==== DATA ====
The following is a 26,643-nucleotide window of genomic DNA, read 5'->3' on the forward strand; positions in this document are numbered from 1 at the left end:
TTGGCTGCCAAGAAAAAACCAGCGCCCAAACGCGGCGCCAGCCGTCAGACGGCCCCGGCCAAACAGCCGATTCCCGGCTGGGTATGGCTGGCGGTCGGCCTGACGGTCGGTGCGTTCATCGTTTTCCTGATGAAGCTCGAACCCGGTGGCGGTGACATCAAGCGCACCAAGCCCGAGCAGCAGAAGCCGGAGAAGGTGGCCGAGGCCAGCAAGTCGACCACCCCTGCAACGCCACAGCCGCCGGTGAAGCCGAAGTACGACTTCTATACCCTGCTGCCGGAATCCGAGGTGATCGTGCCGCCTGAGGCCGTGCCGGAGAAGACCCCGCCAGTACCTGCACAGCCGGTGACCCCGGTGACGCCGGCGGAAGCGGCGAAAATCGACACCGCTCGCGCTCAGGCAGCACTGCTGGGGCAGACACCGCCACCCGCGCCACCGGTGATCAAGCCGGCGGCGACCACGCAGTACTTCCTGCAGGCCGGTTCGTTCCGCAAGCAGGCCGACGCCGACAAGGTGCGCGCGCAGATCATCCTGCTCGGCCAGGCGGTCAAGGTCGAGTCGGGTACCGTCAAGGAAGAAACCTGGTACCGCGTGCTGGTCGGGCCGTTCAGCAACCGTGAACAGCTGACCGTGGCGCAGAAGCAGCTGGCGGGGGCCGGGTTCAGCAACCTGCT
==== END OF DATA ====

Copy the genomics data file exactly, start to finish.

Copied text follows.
The following is a 26,643-nucleotide window of genomic DNA, read 5'->3' on the forward strand; positions in this document are numbered from 1 at the left end:
TTGGCTGCCAAGAAAAAACCAGCGCCCAAACGCGGCGCCAGCCGTCAGACGGCCCCGGCCAAACAGCCGATTCCCGGCTGGGTATGGCTGGCGGTCGGCCTGACGGTCGGTGCGTTCATCGTTTTCCTGATGAAGCTCGAACCCGGTGGCGGTGACATCAAGCGCACCAAGCCCGAGCAGCAGAAGCCGGAGAAGGTGGCCGAGGCCAGCAAGTCGACCACCCCTGCAACGCCACAGCCGCCGGTGAAGCCGAAGTACGACTTCTATACCCTGCTGCCGGAATCCGAGGTGATCGTGCCGCCTGAGGCCGTGCCGGAGAAGACCCCGCCAGTACCTGCACAGCCGGTGACCCCGGTGACGCCGGCGGAAGCGGCGAAAATCGACACCGCTCGCGCTCAGGCAGCACTGCTGGGGCAGACACCGCCACCCGCGCCACCGGTGATCAAGCCGGCGGCGACCACGCAGTACTTCCTGCAGGCCGGTTCGTTCCGCAAGCAGGCCGACGCCGACAAGGTGCGCGCGCAGATCATCCTGCTCGGCCAGGCGGTCAAGGTCGAGTCGGGTACCGTCAAGGAAGAAACCTGGTACCGCGTGCTGGTCGGGCCGTTCAGCAACCGTGAACAGCTGACCGTGGCGCAGAAGCAGCTGGCGGGGGCCGGGTTCAGCAACCTGCT